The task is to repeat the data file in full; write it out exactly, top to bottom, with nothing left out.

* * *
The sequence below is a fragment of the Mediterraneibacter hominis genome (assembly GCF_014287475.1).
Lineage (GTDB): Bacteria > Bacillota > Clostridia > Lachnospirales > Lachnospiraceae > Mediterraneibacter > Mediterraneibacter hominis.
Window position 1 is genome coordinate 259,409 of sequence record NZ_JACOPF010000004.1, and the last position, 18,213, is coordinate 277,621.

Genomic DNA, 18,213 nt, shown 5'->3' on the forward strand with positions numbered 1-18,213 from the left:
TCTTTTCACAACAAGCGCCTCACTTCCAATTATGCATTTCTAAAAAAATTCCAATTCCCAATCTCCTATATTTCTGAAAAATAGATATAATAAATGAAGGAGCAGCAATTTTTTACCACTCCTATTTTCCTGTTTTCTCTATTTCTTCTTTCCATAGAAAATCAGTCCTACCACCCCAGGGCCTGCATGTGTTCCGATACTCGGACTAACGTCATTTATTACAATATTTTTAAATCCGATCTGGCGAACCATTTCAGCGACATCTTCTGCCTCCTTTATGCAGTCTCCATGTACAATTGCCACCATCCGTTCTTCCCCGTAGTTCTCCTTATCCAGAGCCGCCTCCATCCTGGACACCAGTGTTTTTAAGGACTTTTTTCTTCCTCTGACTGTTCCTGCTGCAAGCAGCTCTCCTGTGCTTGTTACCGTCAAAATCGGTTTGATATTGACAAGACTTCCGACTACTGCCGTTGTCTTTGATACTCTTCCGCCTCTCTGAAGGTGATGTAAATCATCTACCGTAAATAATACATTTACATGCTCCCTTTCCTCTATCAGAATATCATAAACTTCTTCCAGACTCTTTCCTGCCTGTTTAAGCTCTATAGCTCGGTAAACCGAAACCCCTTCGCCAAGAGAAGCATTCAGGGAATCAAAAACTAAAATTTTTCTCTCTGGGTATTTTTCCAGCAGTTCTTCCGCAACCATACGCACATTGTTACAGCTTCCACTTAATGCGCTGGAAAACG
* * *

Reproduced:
The sequence below is a fragment of the Mediterraneibacter hominis genome (assembly GCF_014287475.1).
Lineage (GTDB): Bacteria > Bacillota > Clostridia > Lachnospirales > Lachnospiraceae > Mediterraneibacter > Mediterraneibacter hominis.
Window position 1 is genome coordinate 259,409 of sequence record NZ_JACOPF010000004.1, and the last position, 18,213, is coordinate 277,621.

Genomic DNA, 18,213 nt, shown 5'->3' on the forward strand with positions numbered 1-18,213 from the left:
TCTTTTCACAACAAGCGCCTCACTTCCAATTATGCATTTCTAAAAAAATTCCAATTCCCAATCTCCTATATTTCTGAAAAATAGATATAATAAATGAAGGAGCAGCAATTTTTTACCACTCCTATTTTCCTGTTTTCTCTATTTCTTCTTTCCATAGAAAATCAGTCCTACCACCCCAGGGCCTGCATGTGTTCCGATACTCGGACTAACGTCATTTATTACAATATTTTTAAATCCGATCTGGCGAACCATTTCAGCGACATCTTCTGCCTCCTTTATGCAGTCTCCATGTACAATTGCCACCATCCGTTCTTCCCCGTAGTTCTCCTTATCCAGAGCCGCCTCCATCCTGGACACCAGTGTTTTTAAGGACTTTTTTCTTCCTCTGACTGTTCCTGCTGCAAGCAGCTCTCCTGTGCTTGTTACCGTCAAAATCGGTTTGATATTGACAAGACTTCCGACTACTGCCGTTGTCTTTGATACTCTTCCGCCTCTCTGAAGGTGATGTAAATCATCTACCGTAAATAATACATTTACATGCTCCCTTTCCTCTATCAGAATATCATAAACTTCTTCCAGACTCTTTCCTGCCTGTTTAAGCTCTATAGCTCGGTAAACCGAAACCCCTTCGCCAAGAGAAGCATTCAGGGAATCAAAAACTAAAATTTTTCTCTCTGGGTATTTTTCCAGCAGTTCTTCCGCAACCATACGCACATTGTTACAGCTTCCACTTAATGCGCTGGAAAACG